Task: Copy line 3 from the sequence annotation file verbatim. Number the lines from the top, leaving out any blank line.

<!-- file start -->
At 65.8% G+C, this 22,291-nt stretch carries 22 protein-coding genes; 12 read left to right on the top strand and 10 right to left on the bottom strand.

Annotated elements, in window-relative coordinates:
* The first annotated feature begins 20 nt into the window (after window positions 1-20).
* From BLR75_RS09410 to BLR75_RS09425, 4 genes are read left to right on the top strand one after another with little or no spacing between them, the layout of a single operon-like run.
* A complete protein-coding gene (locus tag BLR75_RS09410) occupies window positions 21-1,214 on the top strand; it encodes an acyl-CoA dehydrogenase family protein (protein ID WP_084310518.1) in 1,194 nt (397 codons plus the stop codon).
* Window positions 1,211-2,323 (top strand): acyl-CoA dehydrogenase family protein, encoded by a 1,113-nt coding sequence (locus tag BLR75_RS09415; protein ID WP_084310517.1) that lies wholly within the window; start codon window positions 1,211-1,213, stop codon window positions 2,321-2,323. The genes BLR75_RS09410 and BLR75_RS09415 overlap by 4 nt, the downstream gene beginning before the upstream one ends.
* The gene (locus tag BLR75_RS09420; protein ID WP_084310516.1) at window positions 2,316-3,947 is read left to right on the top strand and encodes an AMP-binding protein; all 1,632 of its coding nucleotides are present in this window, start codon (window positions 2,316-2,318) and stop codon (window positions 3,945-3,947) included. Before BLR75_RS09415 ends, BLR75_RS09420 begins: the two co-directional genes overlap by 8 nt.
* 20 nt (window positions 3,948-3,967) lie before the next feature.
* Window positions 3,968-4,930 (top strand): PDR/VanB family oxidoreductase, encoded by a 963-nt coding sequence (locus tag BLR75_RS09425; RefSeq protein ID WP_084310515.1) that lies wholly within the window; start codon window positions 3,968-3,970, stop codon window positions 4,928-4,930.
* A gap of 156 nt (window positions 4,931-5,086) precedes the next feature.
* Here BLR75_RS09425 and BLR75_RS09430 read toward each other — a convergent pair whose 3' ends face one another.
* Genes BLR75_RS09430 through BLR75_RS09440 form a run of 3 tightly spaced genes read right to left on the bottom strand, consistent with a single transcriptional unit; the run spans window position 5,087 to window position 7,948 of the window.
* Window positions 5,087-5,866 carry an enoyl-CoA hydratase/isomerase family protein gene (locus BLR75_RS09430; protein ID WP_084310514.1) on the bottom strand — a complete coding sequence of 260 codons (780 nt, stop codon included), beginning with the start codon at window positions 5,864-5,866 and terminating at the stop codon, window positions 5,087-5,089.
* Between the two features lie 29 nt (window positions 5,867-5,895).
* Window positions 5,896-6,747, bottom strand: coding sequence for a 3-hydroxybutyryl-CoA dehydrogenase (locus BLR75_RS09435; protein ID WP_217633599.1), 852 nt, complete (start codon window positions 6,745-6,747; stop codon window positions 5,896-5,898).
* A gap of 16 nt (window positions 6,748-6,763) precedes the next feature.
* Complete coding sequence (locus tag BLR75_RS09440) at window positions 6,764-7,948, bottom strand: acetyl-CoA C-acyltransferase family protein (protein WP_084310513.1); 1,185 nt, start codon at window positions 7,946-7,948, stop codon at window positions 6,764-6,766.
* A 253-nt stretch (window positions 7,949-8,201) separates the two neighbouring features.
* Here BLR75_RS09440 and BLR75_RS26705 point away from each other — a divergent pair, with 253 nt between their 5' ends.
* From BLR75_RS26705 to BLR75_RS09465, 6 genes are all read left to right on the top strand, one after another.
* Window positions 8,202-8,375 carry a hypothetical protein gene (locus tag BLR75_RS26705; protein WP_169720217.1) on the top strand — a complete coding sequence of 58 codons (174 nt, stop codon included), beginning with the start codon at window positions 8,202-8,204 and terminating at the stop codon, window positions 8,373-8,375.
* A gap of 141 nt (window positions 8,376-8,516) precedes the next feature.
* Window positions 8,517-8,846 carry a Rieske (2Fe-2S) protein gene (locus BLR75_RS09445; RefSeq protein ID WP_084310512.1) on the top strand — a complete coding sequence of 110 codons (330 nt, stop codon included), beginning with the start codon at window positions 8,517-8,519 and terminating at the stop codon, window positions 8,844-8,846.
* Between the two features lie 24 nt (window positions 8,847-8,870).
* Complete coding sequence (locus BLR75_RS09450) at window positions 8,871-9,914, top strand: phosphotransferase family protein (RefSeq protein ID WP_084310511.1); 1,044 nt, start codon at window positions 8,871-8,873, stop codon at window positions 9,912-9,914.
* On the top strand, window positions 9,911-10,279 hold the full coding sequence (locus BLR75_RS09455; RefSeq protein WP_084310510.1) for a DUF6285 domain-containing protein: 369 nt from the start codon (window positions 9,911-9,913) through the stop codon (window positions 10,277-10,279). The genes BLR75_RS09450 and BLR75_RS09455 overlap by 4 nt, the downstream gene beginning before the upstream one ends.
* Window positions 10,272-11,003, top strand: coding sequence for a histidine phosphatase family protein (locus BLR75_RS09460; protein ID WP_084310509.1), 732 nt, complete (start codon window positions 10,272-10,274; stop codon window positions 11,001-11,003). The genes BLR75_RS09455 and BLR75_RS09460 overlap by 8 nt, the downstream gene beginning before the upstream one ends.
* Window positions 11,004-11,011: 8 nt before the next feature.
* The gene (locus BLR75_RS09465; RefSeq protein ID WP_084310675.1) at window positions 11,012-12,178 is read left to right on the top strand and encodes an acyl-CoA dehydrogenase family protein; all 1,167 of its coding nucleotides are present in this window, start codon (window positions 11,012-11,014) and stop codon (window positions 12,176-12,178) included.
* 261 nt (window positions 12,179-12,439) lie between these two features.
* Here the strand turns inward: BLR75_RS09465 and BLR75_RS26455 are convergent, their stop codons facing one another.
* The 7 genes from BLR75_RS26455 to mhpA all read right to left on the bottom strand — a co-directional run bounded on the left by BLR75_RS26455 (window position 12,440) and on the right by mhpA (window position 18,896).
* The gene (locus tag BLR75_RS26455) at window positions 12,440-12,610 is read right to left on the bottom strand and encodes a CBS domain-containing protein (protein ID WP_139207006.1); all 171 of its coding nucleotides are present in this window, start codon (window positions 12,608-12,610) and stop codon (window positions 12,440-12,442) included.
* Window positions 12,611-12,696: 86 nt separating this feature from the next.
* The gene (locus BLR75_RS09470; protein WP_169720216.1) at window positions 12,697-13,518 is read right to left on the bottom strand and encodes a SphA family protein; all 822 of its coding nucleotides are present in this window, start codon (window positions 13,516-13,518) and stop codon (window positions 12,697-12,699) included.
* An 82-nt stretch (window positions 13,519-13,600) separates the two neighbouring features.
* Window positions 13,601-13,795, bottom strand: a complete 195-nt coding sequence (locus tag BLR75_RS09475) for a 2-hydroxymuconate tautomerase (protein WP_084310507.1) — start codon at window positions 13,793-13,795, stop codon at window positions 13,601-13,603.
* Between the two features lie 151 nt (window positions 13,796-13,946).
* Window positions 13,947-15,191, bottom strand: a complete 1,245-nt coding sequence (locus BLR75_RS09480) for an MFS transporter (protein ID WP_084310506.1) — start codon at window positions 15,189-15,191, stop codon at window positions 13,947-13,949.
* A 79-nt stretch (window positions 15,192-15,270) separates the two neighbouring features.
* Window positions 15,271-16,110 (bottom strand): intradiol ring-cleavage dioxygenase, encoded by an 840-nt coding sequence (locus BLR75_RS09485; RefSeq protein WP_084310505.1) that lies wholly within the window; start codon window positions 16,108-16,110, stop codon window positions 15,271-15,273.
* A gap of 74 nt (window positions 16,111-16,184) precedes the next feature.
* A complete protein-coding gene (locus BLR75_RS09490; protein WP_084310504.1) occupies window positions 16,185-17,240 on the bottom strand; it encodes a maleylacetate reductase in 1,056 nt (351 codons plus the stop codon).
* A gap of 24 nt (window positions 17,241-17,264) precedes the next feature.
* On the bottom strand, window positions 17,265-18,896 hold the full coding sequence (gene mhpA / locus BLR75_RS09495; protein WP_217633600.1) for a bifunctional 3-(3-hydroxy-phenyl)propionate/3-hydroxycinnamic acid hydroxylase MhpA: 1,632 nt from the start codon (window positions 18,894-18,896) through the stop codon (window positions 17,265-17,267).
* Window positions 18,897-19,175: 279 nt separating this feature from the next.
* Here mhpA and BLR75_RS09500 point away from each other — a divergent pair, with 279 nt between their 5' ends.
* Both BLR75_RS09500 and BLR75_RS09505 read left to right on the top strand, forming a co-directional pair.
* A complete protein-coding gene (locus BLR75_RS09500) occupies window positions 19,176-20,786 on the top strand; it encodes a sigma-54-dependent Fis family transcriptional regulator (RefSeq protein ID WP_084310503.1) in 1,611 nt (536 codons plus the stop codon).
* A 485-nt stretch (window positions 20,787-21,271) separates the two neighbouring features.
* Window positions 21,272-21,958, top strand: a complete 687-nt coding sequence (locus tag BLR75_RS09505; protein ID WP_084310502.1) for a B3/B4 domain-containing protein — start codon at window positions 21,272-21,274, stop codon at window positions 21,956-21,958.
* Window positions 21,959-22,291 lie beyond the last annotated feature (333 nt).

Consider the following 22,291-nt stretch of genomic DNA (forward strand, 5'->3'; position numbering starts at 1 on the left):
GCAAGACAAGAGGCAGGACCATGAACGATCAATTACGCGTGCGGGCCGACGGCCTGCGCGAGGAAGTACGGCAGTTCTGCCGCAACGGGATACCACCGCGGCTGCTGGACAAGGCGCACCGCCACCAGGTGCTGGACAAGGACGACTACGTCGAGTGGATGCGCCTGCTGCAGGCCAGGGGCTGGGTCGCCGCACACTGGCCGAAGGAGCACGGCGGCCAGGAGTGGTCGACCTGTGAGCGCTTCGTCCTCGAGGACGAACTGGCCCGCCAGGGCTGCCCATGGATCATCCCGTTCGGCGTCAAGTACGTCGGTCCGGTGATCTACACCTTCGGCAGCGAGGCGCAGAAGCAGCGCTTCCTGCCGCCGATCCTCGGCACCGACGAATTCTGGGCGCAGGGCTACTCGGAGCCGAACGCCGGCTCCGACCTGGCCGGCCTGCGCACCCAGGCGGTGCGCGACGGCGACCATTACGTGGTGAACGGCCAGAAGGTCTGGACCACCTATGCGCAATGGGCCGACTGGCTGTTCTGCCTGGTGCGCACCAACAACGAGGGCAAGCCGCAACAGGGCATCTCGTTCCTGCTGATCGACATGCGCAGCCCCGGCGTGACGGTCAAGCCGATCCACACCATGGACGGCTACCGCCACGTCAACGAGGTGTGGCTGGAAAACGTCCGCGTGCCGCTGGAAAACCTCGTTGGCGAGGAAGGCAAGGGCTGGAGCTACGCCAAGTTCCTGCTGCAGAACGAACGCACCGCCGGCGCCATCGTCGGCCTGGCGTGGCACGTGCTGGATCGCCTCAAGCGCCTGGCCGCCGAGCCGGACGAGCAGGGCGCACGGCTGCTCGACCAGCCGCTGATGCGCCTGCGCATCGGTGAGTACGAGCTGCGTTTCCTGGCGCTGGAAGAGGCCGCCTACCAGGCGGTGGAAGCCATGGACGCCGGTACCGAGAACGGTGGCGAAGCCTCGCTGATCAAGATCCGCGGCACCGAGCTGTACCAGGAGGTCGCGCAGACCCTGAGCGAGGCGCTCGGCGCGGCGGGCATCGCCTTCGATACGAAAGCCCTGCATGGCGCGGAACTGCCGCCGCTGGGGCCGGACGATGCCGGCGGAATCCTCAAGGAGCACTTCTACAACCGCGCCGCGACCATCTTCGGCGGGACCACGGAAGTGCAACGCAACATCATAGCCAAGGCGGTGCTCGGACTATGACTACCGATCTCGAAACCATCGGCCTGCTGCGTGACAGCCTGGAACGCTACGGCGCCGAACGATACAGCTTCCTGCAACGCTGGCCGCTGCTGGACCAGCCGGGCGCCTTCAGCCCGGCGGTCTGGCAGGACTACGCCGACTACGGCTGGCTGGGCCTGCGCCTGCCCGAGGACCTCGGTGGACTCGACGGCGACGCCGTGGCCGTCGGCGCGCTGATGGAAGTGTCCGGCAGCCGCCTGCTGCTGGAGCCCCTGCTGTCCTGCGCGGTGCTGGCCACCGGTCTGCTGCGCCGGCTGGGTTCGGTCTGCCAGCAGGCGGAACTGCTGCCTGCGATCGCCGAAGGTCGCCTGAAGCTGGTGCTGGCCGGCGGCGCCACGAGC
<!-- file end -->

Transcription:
* The first annotated feature begins 20 nt into the window (after window positions 1-20).